How to Create a Donut Chart in Tableau?
I love the wide variety of charts Tableau offers. If we’re ever confused about which chart to design, Tableau offers a ton of in-build options that do the trick for us.
All the common charts are one-click away in Tableau:
- Bar charts
- Stacked bar charts
- Map visualizations
- Pie charts (no other chart divides opinion quite like a pie chart!)
- Line charts
- Scatter plots
And many others. But here’s the thing – what if the chart you want isn’t readily available? What if the visualization isn’t built into Tableau? That’s the question we will address today by designing a donut chart in Tableau from scratch.
If you are new to Tableau and are excited to learn more, make sure you check out the FREE ‘Tableau for Beginners‘ course. You will learn about the different functionalities of Tableau and also how to design different chart types in Tableau. It’s the perfect starting point.
Now, before we fire up Tableau and look at how to design a donut chart, let’s quickly understand WHY we need this in the first place. It’s one of the more useful charts you’ll use in a business setting but you should be aware of when to use it.
Table of contents
What is a Donut Chart?
You might be wondering what is the point of a donut chart. It sounds like a fancy name but does it have any real-world use cases? Or is it limited to sounding like a delicious treat?
Here’s the good news – it is SUPER useful if you know how and when to use it. It is, in a way, a variation on the much-debated pie chart – but with additional benefits.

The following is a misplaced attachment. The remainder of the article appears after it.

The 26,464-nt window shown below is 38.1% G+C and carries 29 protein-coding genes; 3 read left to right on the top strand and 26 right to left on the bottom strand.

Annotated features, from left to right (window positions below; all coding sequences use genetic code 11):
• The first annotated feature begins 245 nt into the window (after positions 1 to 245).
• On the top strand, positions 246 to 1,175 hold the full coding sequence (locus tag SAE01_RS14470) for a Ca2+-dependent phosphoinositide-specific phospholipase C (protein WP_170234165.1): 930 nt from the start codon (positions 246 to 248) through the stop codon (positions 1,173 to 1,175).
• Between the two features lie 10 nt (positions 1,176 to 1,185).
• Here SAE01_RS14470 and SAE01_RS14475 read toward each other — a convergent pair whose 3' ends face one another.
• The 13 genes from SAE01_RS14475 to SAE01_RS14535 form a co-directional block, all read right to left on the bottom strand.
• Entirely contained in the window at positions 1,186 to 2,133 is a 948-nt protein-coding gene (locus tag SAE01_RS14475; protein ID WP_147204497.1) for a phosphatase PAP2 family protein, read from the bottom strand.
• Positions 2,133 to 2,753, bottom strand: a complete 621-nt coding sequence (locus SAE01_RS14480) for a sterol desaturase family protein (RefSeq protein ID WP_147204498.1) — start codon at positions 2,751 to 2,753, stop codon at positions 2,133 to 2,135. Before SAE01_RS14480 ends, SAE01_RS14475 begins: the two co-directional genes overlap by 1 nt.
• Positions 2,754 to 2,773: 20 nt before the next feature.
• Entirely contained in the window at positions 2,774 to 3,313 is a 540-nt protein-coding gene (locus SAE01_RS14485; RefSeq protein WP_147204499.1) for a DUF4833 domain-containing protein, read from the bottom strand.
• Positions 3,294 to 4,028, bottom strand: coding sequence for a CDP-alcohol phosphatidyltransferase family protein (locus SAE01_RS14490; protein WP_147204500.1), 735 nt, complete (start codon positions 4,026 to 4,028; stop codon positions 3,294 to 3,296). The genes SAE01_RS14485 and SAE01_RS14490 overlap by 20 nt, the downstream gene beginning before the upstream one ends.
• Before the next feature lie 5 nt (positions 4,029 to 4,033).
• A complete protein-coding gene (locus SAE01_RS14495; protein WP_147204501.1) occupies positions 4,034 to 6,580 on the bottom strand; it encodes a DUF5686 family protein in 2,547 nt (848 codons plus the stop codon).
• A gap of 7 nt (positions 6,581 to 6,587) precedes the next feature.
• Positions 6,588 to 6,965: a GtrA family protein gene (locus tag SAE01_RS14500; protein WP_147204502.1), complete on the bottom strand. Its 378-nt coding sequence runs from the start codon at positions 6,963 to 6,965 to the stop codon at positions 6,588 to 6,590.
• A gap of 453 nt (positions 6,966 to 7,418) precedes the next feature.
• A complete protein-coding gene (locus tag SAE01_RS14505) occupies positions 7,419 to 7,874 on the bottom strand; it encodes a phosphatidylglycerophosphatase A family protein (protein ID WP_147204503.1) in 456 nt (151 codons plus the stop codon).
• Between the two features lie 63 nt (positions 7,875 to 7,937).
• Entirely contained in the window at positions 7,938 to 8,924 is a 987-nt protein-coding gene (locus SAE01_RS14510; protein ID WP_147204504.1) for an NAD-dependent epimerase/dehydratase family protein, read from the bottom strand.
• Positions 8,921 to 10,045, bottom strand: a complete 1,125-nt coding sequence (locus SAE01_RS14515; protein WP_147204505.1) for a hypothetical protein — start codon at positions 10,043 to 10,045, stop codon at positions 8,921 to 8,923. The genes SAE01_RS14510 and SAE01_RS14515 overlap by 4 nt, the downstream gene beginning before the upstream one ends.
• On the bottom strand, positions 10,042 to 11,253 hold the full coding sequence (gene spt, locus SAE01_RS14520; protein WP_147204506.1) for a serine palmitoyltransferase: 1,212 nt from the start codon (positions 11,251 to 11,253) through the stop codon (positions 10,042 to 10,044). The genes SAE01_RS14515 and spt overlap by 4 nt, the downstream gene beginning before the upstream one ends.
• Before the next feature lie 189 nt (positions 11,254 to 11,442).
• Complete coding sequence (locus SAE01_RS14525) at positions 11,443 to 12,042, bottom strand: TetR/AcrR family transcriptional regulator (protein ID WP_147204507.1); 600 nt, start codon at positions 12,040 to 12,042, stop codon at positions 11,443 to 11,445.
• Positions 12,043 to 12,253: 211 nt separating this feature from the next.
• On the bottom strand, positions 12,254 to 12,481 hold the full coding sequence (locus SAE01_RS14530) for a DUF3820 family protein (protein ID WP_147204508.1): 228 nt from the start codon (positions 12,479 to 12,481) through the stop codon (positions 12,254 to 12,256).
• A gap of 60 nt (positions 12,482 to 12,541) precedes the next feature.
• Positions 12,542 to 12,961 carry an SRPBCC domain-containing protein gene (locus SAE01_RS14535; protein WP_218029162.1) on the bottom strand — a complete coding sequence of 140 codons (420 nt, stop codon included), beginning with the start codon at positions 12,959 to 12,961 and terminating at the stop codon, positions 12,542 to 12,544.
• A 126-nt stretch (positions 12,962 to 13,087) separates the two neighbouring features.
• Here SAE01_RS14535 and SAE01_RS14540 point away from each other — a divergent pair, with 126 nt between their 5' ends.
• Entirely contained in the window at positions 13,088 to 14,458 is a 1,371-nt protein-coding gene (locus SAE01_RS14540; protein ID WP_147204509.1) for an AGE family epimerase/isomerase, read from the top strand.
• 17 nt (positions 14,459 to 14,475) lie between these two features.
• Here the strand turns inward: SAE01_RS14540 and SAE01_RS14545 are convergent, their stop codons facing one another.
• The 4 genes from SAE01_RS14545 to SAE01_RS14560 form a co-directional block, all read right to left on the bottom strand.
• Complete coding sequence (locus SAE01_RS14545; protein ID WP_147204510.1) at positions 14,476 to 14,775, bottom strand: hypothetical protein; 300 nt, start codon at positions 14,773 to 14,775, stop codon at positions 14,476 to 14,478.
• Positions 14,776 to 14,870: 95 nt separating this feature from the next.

Here’s a look at what we’ll be making in this tutorial:
I love this definition and comparison by DataVizCatalogue:
Pie Charts are sometimes criticised for focusing readers on the proportional areas of the slices to one another and to the chart as a whole. This makes it tricky to see the differences between slices, especially when you try to compare multiple Pie Charts together.
A Donut Chart somewhat remedies this problem by de-emphasizing the use of the area. Instead, readers focus more on reading the length of the arcs, rather than comparing the proportions between slices.
You can also use the hole in the middle of the donut chart to display additional information, such as the total sales numbers.
Creating a Donut Chart in Tableau
So, are you ready to fire up Tableau and create your own donut chart?
We will be using the popular Superstore dataset here. You will find it under the Tableau repository in your ‘My Documents’ folder. Tableau downloads it for you when you install the tool (both Desktop and Public).
Our aim is to create a donut chart that shows Category-wise sales for the Superstore. Additionally, we want to display the total sales as well in this donut chart.
Step 1: Setting the Base in Tableau
In your rows field, type this:
Then, next to this, again type:
Note: This is the number 0 and not the alphabet.
This is what you should get:
Step 2: Working with the First Feature
You’ll notice that there are a couple of new additions under the ‘Marks’ card on the left named ‘AGG(avg(0))’. These are the two empty placeholders we created in the first step. Here, click on the first instance.
- Select the pie chart in the drop-down menu
- Drag and drop the ‘Category’ dimension to the Colors card
- Drag and drop the ‘Sales’ dimension to your Angle card